It’s clear that what happens over the next few months could greatly impact the quality of life for pilots like us who fly everything from light singles to business jets. We encourage all of our member organizations to speak out loudly for as long as it takes against user fees. Infrastructure support is one thing. We need more and improved facilities. Remapping our National Airspace System into one shaped by the special interests of the airlines has nothing to do with infrastructure and nothing to do with improving the way aviation works.


If you want more commentary on all things aviation, go to our Going Direct blog archive.

5 thoughts on “Going Direct: Why Trump-Airlines Meeting Could Spell Disaster For GA

  1. It is very unfortunate that President Trump made such strong statements about changing direction and the uselessness of NextGen and ATC reform=privitization without even giving the appearance of being willing, or planning, to hear all stakeholders in this issue.
    It appears that the Administration is very selective in the voices they are prepared to hear.
    Speaking more, speaking strategically and speaking loudly seems to be what we need to do.

  2. tempting private pilots to not use the atc services to save on fees is a danger in the skies for all. But knowing the way things are being pushed through we could be in pricing general aviation further down the drain that has been going on since 9/11

  3. I’ve flown in Europe, user fees killed the industry, however the government did improve infrastructure, they installed bleachers at the small airports so the public can come watch what they can’t participate in. Ask anyone who’s flown in Europe. There’s a fee for every takeoff, approach, landing, frequency switch, and a lot of frequencies to be switched. After a flight, you get bills in mail for months. In the continental US, there are 18 Air Traffic Control centers, in Europe, about the size of the western US, there are 64. I wouldn’t be surprised to hear a privatized, and modernized ATC needs more centers.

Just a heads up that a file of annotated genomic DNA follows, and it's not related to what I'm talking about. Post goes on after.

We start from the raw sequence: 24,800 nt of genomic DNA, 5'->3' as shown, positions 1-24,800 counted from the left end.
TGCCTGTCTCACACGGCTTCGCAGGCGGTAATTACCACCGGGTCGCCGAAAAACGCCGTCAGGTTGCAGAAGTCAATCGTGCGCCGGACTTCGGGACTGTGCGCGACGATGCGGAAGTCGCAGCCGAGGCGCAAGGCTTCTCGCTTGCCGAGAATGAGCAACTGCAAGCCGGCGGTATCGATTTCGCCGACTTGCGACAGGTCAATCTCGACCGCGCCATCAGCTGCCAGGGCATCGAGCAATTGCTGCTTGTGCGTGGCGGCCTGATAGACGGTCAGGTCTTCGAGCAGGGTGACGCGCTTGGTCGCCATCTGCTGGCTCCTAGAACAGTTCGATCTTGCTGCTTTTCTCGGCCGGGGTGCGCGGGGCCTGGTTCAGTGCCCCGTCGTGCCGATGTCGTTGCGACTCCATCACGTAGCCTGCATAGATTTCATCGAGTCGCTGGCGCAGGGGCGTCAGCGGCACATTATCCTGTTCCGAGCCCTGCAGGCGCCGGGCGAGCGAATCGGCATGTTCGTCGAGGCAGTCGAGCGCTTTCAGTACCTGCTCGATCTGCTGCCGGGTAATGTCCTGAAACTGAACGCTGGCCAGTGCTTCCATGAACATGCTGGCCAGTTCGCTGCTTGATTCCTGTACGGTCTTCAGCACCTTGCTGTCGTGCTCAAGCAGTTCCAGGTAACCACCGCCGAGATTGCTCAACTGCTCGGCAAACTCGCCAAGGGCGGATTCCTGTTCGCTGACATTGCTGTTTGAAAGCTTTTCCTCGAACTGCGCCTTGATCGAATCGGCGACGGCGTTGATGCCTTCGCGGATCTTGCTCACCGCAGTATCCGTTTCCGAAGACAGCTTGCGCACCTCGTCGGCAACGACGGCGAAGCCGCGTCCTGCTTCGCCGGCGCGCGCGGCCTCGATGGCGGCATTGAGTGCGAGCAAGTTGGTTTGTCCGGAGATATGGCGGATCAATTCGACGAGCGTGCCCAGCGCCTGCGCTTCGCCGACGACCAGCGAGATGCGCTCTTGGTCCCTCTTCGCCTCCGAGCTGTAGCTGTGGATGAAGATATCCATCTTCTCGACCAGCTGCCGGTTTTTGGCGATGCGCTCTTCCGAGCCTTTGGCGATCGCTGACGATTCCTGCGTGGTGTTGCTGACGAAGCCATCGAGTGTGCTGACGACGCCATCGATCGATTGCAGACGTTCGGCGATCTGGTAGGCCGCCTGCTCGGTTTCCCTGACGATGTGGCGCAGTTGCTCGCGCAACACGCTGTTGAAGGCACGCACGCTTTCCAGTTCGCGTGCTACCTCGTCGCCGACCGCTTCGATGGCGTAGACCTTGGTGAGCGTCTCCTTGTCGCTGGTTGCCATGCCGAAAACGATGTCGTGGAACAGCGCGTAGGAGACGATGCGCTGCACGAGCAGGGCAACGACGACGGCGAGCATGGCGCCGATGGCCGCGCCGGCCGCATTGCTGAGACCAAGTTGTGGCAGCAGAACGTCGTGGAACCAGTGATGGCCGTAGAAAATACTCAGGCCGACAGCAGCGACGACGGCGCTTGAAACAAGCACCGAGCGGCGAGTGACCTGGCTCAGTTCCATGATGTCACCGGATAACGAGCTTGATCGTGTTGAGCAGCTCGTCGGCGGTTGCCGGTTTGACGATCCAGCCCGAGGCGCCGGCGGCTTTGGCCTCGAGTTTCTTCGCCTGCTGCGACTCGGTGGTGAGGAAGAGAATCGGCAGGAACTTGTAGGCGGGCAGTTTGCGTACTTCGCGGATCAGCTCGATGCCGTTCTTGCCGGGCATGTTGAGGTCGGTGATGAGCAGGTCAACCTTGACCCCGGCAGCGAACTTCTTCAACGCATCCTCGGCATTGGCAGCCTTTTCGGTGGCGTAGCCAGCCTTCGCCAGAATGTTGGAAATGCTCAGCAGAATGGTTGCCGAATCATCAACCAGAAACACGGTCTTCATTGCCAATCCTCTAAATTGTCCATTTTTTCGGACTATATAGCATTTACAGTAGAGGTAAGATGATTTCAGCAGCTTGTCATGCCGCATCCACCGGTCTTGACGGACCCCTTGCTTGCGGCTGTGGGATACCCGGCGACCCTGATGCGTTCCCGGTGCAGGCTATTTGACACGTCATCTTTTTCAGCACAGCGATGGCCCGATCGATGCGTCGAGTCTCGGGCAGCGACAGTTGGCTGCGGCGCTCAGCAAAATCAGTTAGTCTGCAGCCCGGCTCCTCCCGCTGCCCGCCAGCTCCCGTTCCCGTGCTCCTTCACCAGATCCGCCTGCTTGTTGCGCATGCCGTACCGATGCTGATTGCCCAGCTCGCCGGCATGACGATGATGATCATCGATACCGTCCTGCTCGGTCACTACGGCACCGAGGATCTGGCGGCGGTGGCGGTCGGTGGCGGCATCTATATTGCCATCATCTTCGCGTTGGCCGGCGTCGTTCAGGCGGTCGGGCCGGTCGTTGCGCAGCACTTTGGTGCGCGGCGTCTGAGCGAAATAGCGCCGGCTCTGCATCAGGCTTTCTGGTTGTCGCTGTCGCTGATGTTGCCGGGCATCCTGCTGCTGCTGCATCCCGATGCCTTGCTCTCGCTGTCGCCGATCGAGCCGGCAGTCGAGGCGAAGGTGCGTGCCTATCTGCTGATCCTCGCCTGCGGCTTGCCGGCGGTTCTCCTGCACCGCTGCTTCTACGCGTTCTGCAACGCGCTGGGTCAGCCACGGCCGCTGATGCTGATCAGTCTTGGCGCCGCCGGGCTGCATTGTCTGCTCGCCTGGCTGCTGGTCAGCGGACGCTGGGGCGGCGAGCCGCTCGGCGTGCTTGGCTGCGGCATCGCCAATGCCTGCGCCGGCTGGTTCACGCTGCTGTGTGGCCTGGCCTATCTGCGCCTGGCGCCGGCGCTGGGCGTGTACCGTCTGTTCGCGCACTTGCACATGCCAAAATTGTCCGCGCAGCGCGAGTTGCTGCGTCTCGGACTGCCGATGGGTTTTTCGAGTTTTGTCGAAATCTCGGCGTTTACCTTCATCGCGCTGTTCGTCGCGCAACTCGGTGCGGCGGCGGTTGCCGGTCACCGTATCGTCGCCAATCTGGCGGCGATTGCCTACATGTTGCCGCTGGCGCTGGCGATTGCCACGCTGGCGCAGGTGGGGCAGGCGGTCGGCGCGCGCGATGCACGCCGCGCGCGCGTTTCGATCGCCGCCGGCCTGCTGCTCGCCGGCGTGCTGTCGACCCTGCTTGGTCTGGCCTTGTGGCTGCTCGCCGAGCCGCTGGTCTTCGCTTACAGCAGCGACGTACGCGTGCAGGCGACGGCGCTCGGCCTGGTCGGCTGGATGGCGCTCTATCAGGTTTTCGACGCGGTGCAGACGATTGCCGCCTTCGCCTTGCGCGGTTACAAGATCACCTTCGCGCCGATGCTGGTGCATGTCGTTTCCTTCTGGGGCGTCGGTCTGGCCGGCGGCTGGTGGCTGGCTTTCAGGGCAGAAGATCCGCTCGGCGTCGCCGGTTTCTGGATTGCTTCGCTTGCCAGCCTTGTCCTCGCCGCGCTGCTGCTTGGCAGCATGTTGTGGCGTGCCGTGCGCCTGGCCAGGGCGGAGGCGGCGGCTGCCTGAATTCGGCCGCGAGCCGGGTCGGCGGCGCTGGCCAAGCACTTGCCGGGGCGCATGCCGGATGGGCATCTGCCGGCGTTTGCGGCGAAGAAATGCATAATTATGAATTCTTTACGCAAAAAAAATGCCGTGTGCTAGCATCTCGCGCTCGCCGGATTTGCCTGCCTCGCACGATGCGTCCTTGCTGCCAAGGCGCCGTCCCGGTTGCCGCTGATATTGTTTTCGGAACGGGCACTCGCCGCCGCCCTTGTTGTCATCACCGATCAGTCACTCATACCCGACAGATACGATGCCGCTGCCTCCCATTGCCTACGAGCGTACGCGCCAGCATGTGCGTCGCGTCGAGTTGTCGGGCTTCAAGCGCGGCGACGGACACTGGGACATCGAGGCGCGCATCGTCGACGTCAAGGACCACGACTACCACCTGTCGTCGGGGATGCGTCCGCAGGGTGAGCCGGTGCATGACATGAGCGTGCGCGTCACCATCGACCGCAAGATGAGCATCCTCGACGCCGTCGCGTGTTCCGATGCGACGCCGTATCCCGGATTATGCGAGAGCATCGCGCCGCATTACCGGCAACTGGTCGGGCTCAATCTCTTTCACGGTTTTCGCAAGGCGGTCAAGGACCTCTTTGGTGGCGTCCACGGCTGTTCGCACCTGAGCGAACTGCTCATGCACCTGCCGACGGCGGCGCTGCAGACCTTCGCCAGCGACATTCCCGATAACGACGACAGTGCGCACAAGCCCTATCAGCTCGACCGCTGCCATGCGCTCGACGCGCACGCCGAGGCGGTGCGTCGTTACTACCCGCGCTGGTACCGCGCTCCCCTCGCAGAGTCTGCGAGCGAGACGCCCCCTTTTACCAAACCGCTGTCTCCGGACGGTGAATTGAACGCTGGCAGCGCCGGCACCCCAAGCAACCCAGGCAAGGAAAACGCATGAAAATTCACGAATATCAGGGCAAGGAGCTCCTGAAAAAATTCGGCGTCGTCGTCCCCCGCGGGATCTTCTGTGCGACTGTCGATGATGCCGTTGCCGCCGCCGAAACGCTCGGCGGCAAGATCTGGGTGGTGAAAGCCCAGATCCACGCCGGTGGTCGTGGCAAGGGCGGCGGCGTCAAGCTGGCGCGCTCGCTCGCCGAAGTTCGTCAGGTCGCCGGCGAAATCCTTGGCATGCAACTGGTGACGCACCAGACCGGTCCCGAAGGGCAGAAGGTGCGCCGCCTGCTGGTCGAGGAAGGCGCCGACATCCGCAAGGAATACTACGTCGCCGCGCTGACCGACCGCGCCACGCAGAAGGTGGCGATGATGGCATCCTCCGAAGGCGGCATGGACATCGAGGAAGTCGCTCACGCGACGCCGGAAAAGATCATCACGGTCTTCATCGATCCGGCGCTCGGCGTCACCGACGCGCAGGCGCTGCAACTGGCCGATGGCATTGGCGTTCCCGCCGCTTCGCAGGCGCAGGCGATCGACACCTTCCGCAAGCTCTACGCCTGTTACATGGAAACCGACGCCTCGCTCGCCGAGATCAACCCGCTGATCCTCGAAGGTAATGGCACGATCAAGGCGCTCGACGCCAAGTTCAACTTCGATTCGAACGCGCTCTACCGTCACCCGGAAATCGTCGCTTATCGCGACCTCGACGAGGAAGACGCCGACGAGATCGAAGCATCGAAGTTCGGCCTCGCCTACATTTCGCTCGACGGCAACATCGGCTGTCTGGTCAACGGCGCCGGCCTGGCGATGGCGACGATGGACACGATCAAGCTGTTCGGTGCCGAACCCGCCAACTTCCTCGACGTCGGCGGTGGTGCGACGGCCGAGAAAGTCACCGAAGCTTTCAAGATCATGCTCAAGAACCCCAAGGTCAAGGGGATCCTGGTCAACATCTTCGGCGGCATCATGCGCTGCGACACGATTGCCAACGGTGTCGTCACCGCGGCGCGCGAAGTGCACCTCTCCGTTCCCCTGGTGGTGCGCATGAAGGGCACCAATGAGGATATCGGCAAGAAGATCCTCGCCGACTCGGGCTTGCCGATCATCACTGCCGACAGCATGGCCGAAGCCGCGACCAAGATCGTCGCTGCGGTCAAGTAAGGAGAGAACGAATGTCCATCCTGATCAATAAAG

I’m an optimist, at the risk of sounding like a pessimist, I’ll suggest an underlying reason for the enthusiasm for general aviation fees. GPS, and the real “volume market.” After congress convinces John Q. Public to support a “fairness tax” on the small group of “rich guys” who fly airplanes, the precedent will trickle down to the surprised public. All new cars have built in GPS, and communication is two way. You know where you are, and the satellite does, too. Travel on a secondary road could be billed at one rate, freeways another, and maybe the need to pay the meter maid could be avoided with automated parking fees. Taxation without representation. The justification debate has already begun, revenue from the gas tax shrinks, and politicians, who encouraged the high mileage, and electric cars claim they aren’t paying their fair share of the road use tax on fuel. Think about it.

  4. You only need to go to Europe to see how it works out to pay per mile You fly….charged by weight….the bigger the planes are the the less they pay for every pound of weight per mile they fly.

  5. All that remains for privatization to work is to implement ADSB. Make no mistake ADSB is all a surveillance and maybe the perfect billing system!